Signal, Image and Video Processing

, Volume 9, Issue 2, pp 251–259

Body temperature measurement of an animal by tracking in biomedical experiments

Authors

    • Department of Computer and Software EngineeringÉcole Polytechnique de Montréal
  • Sébastien Desgent
    • Centre de Recherche du Centre Hospitalier Universitaire Sainte-Justine
  • Rana Farah
    • Department of Computer and Software EngineeringÉcole Polytechnique de Montréal
  • Sandra Duss
    • Centre de Recherche du Centre Hospitalier Universitaire Sainte-Justine
  • J. M. Pierre Langlois
    • Department of Computer and Software EngineeringÉcole Polytechnique de Montréal
  • Lionel Carmant
    • Centre de Recherche du Centre Hospitalier Universitaire Sainte-Justine
Original Paper

DOI: 10.1007/s11760-013-0502-x

Cite this article as:
Bilodeau, G., Desgent, S., Farah, R. et al. SIViP (2015) 9: 251. doi:10.1007/s11760-013-0502-x
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Abstract

In this paper, we present a method to measure the body temperature of an animal using a thermographic camera in hyperthermia experiments, where the heat contrast between the animal and its background is low. This work was done in the context of the study of artificially induced atypical febrile seizures. In order to measure the temperature of a moving animal continuously, we need to detect it in each video frame and then select a subset of pixels to evaluate its body temperature. To detect the animal in each frame, we propose a tracking method based on the minimization of a cost function that uses constraints such as temperature smoothness and proximity. The temperature of the animal is then taken as the mean of a subset of pixels from the detected area. For videos up to 19,000 frames long, the method achieves temperature estimation within \(0.7\,^{\circ }\text{ C }\) from ground-truth more than 73 % of the time in difficult measurement scenarios.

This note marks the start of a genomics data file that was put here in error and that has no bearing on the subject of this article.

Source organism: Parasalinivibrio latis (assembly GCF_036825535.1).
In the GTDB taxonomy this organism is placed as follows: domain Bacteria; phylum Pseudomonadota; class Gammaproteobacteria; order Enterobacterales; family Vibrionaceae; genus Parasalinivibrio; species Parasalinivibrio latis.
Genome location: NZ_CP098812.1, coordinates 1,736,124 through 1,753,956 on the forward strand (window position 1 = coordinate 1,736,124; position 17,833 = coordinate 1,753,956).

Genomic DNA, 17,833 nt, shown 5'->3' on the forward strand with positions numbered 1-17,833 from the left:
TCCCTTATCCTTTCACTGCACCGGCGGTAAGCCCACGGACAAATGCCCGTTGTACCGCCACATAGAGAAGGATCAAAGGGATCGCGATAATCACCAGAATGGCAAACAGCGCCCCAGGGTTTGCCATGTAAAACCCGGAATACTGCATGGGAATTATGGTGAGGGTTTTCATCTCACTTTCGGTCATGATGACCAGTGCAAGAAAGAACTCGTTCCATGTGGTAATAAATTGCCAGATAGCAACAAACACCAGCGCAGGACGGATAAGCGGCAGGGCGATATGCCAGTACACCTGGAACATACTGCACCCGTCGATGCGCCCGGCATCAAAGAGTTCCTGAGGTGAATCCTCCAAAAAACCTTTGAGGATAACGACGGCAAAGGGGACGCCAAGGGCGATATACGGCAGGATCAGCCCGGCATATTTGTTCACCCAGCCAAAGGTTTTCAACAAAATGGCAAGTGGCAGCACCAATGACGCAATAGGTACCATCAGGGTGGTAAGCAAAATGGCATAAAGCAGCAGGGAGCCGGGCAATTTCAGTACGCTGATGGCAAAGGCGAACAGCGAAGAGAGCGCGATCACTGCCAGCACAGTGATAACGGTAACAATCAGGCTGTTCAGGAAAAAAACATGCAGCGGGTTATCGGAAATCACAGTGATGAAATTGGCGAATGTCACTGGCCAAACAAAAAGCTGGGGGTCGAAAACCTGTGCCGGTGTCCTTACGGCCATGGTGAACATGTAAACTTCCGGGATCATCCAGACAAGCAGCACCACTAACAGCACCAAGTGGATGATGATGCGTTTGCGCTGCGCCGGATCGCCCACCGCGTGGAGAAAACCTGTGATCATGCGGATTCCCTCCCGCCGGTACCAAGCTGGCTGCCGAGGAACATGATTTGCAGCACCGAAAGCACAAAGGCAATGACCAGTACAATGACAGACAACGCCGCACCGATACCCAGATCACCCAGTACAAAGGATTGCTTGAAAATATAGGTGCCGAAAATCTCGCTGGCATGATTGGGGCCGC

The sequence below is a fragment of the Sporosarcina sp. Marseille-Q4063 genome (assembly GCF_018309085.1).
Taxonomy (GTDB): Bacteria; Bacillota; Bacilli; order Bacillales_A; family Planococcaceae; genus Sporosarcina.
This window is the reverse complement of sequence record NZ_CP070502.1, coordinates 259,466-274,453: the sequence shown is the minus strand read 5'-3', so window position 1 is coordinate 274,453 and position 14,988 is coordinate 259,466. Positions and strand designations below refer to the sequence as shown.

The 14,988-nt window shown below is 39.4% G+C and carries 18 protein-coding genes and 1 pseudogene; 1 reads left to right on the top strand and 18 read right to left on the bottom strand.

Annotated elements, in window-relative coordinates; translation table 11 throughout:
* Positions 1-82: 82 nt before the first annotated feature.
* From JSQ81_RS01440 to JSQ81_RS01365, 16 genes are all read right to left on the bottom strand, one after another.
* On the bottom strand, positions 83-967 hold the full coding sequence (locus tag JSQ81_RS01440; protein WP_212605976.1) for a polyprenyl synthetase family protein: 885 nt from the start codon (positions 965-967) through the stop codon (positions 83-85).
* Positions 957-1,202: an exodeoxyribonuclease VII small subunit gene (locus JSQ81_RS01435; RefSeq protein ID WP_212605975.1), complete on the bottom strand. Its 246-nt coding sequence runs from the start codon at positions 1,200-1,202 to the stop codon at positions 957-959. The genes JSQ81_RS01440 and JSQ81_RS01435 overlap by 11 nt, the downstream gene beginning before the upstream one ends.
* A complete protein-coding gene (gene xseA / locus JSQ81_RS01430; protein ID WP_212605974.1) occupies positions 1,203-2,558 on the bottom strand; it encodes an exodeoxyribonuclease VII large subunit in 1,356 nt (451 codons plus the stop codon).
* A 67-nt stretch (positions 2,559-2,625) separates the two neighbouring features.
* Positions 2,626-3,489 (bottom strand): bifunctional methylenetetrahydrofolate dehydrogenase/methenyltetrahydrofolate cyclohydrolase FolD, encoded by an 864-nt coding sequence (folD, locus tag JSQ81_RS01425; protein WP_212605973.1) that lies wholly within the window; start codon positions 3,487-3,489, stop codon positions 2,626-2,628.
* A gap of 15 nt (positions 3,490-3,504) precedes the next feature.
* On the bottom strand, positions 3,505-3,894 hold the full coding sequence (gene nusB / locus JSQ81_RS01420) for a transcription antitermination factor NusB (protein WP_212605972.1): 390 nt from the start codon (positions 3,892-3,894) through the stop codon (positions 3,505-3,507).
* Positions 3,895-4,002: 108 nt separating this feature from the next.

Keywords

ThermographyBody temperature measurementHyperthermiaSeizuresAnimal trackingLow contrast

1 Introduction

Atypical febrile seizures (prolonged, lateralized, or repetitive seizures with fever) have important clinical implications because of their recognized association with the mesial temporal lobe epilepsy syndrome (MTLE), which is the most common of intractable epilepsies. Retrospective studies suggest that between 30 and 60 % of patients with MTLE have histories of atypical febrile seizures occurring early in childhood [7, 8]. Despite these findings, the events that lead to atypical febrile seizures remain poorly understood, and the suggested risk factors for this condition, which include neurologic and/or perinatal abnormalities, early-life stress, and a low threshold temperature at the onset of convulsions, have yet to be validated with animal models.

Thus, the development of an animal model of febrile seizures is a critical step in understanding the progression from febrile seizures to MTLE. In that trend and during the past ten years, researchers have developed animal models based on a two-hit hypothesis where an early-life insult, such as the combination of an artificial cortical lesion (e.g., microgyria) one day after the birth (P1) or the induction of chronic early-life stress during the first nine days of life (e.g., daily cortisol administration) followed by prolonged hyperthermic febrile seizures occurring later at P10 in early postnatal life, leads to predisposition to temporal lobe epilepsy in adult male rats [5, 6, 911, 13, 14]. In that model, the P10 animals are subjected to a hyperthermia experiment where their core temperature is increased to 44–47\(\,^{\circ }\text{ C }\) by experimentally circulating hot–dry air around their body to provoke a generalized convulsion (GC) [14]. This hyperthermia experimental approach mimics the human fever condition and can be justified for two main reasons: (1) Hyperthermia without fever also causes seizures in children, and (2) in infant rats, fever and hyperthermia utilize common immune mechanisms to elicit seizures, namely the production of the pyrogenic cytokine IL-1 within the hippocampus [15]. Previous experiments using a rectal probe during hyperthermia have shown that the threshold temperature and latency of GCs were significantly lower in insulted pups than in controls [16].